In my gifted classroom I do not use math textbooks. I know some parents and even some students find this strange and confusing, but in my experience I have not found that textbooks are engaging to most students, nor do I find the "average" math textbook to be appealing to gifted students And, I must confess, I hate to teach from the standard teacher guide. I much prefer to tailor my teaching to meet the needs of the students. I do some diagnostic assessments at the beginning of the year. I also do "Daily Math" each day, which consists of 5 standard "textbook" type questions. I use these to help me determine what my student needs are. If they already know a concept there is no point in spending hours "practicing" by answering questions in a textbook.
|Day One...students created a cover|
|"You're a Winner!" Activity from the Guide to Effective Instruction|
Some of my "go to" resources are the Guides to Effective Instruction in Mathematics, Grades 4 to 6 put out my the Ministry of Education for Ontario. I have used all of the guides at one point or another over the past few years. I particularly like to use the 3 part lessons from the guide to Patterning and Algebra . The use of interactive notebooks to teach using these guides seemed like a natural "fit" to me. I don't like giving out "worksheets" to students to keep in their three ring binders if I can avoid it. I prefer for their work to be kept in folders or duo tangs, and this idea of an interactive notebook seemed even better!
Above you can see an example of student notebook. On the first day I had the students create a cover, paste the rules for the notebook inside the front cover and start a table of contents. All pretty much the stand things I have seen for creating an interactive notebook. The next day we started using the lesson from the Guide to Effective Instruction in Mathematics. We talked about Blaise Pascal and the idea of "Triangular Numbers". I have read the book "Here's Looking at Euclid" by Alex Bellos and I thought my students would intrigued if I read them the section on Pascal and the "discovery" of Pascal's Triangle.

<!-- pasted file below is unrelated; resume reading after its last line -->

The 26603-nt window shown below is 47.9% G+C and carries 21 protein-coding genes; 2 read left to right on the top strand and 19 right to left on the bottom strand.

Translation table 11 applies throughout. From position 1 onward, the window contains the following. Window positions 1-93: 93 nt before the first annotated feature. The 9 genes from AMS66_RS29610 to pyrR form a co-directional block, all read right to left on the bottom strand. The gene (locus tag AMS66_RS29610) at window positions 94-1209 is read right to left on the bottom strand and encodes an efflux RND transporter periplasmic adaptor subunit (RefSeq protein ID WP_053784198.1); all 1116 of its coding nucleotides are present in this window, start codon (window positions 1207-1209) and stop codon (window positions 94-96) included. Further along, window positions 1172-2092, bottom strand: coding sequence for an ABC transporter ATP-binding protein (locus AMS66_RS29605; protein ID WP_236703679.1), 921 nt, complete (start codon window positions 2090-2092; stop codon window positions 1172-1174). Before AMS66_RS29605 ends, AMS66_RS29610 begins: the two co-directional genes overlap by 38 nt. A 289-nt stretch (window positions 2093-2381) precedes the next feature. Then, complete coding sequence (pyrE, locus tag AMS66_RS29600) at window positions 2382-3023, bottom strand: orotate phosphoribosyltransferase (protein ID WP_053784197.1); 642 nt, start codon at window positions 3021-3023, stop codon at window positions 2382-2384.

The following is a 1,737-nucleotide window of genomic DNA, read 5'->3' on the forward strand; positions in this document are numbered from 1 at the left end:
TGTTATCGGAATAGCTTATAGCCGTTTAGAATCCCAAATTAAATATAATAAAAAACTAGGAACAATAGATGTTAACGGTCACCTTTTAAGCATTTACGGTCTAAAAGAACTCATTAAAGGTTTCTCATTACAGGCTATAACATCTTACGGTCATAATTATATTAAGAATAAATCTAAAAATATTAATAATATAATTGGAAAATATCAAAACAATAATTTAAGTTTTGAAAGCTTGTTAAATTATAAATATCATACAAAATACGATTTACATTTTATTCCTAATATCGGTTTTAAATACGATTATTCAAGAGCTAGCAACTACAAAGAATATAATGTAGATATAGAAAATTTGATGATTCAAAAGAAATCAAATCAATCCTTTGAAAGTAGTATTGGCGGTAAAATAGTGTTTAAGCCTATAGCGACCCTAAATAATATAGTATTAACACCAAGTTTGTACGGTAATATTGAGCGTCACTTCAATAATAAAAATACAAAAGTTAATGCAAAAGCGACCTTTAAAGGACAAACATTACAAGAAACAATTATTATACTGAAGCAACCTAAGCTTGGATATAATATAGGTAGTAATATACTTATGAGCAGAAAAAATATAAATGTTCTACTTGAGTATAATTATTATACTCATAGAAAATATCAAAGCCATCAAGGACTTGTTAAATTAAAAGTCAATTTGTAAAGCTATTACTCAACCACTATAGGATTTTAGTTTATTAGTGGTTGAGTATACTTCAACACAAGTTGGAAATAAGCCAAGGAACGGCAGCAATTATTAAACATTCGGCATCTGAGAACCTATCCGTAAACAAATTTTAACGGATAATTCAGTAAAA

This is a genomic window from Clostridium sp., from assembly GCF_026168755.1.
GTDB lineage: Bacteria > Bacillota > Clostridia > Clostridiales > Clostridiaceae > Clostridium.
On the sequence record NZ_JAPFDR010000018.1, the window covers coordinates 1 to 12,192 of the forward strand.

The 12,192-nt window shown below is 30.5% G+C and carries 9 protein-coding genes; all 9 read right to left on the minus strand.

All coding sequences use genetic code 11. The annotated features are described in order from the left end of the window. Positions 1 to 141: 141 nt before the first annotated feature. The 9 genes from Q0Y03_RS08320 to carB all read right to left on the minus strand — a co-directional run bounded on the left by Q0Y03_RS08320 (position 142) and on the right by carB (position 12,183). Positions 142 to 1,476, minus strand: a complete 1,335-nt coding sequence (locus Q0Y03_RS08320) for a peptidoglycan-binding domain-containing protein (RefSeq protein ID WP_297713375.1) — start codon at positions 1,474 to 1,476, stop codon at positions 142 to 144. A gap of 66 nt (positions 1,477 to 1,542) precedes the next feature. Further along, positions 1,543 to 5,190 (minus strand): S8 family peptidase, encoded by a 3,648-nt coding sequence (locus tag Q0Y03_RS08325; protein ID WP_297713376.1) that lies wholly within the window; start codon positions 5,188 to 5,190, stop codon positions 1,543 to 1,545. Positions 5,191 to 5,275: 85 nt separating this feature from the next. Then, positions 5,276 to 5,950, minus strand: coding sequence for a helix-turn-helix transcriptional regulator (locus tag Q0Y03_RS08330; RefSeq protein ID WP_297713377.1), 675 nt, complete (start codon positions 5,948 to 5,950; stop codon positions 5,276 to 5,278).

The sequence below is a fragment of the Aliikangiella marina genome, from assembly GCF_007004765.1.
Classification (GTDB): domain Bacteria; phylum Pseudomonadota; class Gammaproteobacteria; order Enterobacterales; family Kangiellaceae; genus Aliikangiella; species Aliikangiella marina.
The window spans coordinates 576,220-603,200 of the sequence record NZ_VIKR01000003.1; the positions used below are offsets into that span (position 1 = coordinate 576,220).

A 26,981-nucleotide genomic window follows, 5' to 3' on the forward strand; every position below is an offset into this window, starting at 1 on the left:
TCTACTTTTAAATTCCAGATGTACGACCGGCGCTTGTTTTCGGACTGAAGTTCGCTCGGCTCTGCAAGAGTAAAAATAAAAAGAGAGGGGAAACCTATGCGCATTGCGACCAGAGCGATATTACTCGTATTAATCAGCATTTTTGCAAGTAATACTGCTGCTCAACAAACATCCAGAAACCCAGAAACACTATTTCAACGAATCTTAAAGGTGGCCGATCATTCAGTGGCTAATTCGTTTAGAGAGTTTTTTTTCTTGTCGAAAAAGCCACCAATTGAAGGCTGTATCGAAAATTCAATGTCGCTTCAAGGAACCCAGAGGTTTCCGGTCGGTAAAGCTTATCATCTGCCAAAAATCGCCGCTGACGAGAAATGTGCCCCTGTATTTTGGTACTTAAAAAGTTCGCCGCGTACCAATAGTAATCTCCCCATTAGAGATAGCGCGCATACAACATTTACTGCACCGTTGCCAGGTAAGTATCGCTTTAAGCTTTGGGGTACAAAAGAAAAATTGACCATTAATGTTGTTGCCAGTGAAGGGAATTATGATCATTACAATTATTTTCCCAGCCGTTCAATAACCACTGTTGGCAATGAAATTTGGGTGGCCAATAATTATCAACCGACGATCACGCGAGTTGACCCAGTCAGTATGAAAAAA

After our class discussion, I put the following on words on the blackboard: SEQUENTIAL, SPATIAL, TEMPORAL and LINGUISTIC. I had students add these words to the "Patterning and Algebra" section of their "Math Survival Guide". I allowed the students to use record what they thought the meanings of the words were, and to try and think of examples of each they could add to their definitions. After that,
I handed out a smaller, photocopied version of the anticipation guide and paste it into their notebooks. They then complete the “Before” side of the Anticipation Guide as a way of activating prior knowledge and identifying common misconceptions. I then had them brainstorm applications of patterns in the real world. Patterns may be categorized as sequential (playing cards), spatial (buildings), temporal (calendars), and
linguistic (spelling rules). I gave each student 4 different coloured post-it notes and asked them to think of an example of each and write it on the post-it. I then had students read out their examples and then come up to the board and place the post-it under the word had posted earlier as part of the vocabulary lesson. Students then added more examples to their Math Survival Guides.
|An Anticipation Guide was completed before we started.|